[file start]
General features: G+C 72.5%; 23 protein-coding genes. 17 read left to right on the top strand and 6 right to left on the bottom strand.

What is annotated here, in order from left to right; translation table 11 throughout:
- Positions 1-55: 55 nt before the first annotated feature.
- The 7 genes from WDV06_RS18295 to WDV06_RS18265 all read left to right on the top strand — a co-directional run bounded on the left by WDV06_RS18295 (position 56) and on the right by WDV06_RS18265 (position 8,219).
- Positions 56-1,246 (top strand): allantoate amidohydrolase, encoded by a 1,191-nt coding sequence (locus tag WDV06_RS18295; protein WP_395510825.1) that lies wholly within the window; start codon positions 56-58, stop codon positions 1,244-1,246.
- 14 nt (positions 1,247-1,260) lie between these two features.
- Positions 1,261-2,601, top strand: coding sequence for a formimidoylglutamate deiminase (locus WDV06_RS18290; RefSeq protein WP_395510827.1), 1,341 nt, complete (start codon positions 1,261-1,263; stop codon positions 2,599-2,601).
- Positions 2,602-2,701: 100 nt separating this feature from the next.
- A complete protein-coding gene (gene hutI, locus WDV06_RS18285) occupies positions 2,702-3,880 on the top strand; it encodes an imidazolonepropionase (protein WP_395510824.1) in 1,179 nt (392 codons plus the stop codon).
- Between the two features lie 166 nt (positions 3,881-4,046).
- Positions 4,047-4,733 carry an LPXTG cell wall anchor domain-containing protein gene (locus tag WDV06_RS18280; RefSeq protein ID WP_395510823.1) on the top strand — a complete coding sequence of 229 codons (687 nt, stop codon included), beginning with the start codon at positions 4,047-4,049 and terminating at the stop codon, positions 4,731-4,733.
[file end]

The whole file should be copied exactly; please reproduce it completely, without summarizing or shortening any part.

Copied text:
General features: G+C 72.5%; 23 protein-coding genes. 17 read left to right on the top strand and 6 right to left on the bottom strand.

What is annotated here, in order from left to right; translation table 11 throughout:
- Positions 1-55: 55 nt before the first annotated feature.
- The 7 genes from WDV06_RS18295 to WDV06_RS18265 all read left to right on the top strand — a co-directional run bounded on the left by WDV06_RS18295 (position 56) and on the right by WDV06_RS18265 (position 8,219).
- Positions 56-1,246 (top strand): allantoate amidohydrolase, encoded by a 1,191-nt coding sequence (locus tag WDV06_RS18295; protein WP_395510825.1) that lies wholly within the window; start codon positions 56-58, stop codon positions 1,244-1,246.
- 14 nt (positions 1,247-1,260) lie between these two features.
- Positions 1,261-2,601, top strand: coding sequence for a formimidoylglutamate deiminase (locus WDV06_RS18290; RefSeq protein WP_395510827.1), 1,341 nt, complete (start codon positions 1,261-1,263; stop codon positions 2,599-2,601).
- Positions 2,602-2,701: 100 nt separating this feature from the next.
- A complete protein-coding gene (gene hutI, locus WDV06_RS18285) occupies positions 2,702-3,880 on the top strand; it encodes an imidazolonepropionase (protein WP_395510824.1) in 1,179 nt (392 codons plus the stop codon).
- Between the two features lie 166 nt (positions 3,881-4,046).
- Positions 4,047-4,733 carry an LPXTG cell wall anchor domain-containing protein gene (locus tag WDV06_RS18280; RefSeq protein ID WP_395510823.1) on the top strand — a complete coding sequence of 229 codons (687 nt, stop codon included), beginning with the start codon at positions 4,047-4,049 and terminating at the stop codon, positions 4,731-4,733.